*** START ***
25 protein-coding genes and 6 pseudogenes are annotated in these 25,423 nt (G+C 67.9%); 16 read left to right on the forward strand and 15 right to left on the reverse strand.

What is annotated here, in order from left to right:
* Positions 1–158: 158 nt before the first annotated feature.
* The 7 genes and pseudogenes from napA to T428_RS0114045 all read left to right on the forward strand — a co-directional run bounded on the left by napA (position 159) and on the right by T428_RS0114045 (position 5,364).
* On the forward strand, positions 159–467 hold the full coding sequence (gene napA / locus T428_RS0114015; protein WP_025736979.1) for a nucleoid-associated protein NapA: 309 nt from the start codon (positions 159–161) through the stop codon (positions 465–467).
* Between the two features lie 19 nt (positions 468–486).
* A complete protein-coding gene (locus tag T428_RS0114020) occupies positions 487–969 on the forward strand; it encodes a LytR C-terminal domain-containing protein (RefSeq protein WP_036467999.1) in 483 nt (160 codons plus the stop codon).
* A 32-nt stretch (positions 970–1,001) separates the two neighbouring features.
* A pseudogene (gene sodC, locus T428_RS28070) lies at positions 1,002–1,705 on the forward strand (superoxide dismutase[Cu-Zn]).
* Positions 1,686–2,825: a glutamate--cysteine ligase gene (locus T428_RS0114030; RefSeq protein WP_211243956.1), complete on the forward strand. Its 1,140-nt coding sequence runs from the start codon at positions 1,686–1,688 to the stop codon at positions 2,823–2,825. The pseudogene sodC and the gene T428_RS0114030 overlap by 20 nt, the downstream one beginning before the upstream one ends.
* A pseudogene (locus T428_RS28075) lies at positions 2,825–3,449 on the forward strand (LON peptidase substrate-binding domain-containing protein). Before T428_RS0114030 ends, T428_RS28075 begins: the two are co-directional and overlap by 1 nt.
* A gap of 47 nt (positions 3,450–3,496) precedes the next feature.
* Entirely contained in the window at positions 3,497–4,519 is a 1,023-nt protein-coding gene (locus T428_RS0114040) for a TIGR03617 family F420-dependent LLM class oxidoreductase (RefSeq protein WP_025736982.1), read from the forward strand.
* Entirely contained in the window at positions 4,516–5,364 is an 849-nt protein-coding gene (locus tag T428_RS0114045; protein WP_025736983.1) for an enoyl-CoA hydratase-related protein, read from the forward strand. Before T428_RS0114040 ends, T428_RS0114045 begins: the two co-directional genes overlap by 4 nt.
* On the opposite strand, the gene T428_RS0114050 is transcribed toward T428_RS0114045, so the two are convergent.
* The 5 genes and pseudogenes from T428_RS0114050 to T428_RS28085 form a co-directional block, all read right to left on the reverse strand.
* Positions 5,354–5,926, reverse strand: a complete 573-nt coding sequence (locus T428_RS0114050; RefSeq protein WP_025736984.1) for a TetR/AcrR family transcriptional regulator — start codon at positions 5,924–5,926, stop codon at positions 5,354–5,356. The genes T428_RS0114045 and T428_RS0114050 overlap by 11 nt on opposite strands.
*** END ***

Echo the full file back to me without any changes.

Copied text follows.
25 protein-coding genes and 6 pseudogenes are annotated in these 25,423 nt (G+C 67.9%); 16 read left to right on the forward strand and 15 right to left on the reverse strand.

What is annotated here, in order from left to right:
* Positions 1–158: 158 nt before the first annotated feature.
* The 7 genes and pseudogenes from napA to T428_RS0114045 all read left to right on the forward strand — a co-directional run bounded on the left by napA (position 159) and on the right by T428_RS0114045 (position 5,364).
* On the forward strand, positions 159–467 hold the full coding sequence (gene napA / locus T428_RS0114015; protein WP_025736979.1) for a nucleoid-associated protein NapA: 309 nt from the start codon (positions 159–161) through the stop codon (positions 465–467).
* Between the two features lie 19 nt (positions 468–486).
* A complete protein-coding gene (locus tag T428_RS0114020) occupies positions 487–969 on the forward strand; it encodes a LytR C-terminal domain-containing protein (RefSeq protein WP_036467999.1) in 483 nt (160 codons plus the stop codon).
* A 32-nt stretch (positions 970–1,001) separates the two neighbouring features.
* A pseudogene (gene sodC, locus T428_RS28070) lies at positions 1,002–1,705 on the forward strand (superoxide dismutase[Cu-Zn]).
* Positions 1,686–2,825: a glutamate--cysteine ligase gene (locus T428_RS0114030; RefSeq protein WP_211243956.1), complete on the forward strand. Its 1,140-nt coding sequence runs from the start codon at positions 1,686–1,688 to the stop codon at positions 2,823–2,825. The pseudogene sodC and the gene T428_RS0114030 overlap by 20 nt, the downstream one beginning before the upstream one ends.
* A pseudogene (locus T428_RS28075) lies at positions 2,825–3,449 on the forward strand (LON peptidase substrate-binding domain-containing protein). Before T428_RS0114030 ends, T428_RS28075 begins: the two are co-directional and overlap by 1 nt.
* A gap of 47 nt (positions 3,450–3,496) precedes the next feature.
* Entirely contained in the window at positions 3,497–4,519 is a 1,023-nt protein-coding gene (locus T428_RS0114040) for a TIGR03617 family F420-dependent LLM class oxidoreductase (RefSeq protein WP_025736982.1), read from the forward strand.
* Entirely contained in the window at positions 4,516–5,364 is an 849-nt protein-coding gene (locus tag T428_RS0114045; protein WP_025736983.1) for an enoyl-CoA hydratase-related protein, read from the forward strand. Before T428_RS0114040 ends, T428_RS0114045 begins: the two co-directional genes overlap by 4 nt.
* On the opposite strand, the gene T428_RS0114050 is transcribed toward T428_RS0114045, so the two are convergent.
* The 5 genes and pseudogenes from T428_RS0114050 to T428_RS28085 form a co-directional block, all read right to left on the reverse strand.
* Positions 5,354–5,926, reverse strand: a complete 573-nt coding sequence (locus T428_RS0114050; RefSeq protein WP_025736984.1) for a TetR/AcrR family transcriptional regulator — start codon at positions 5,924–5,926, stop codon at positions 5,354–5,356. The genes T428_RS0114045 and T428_RS0114050 overlap by 11 nt on opposite strands.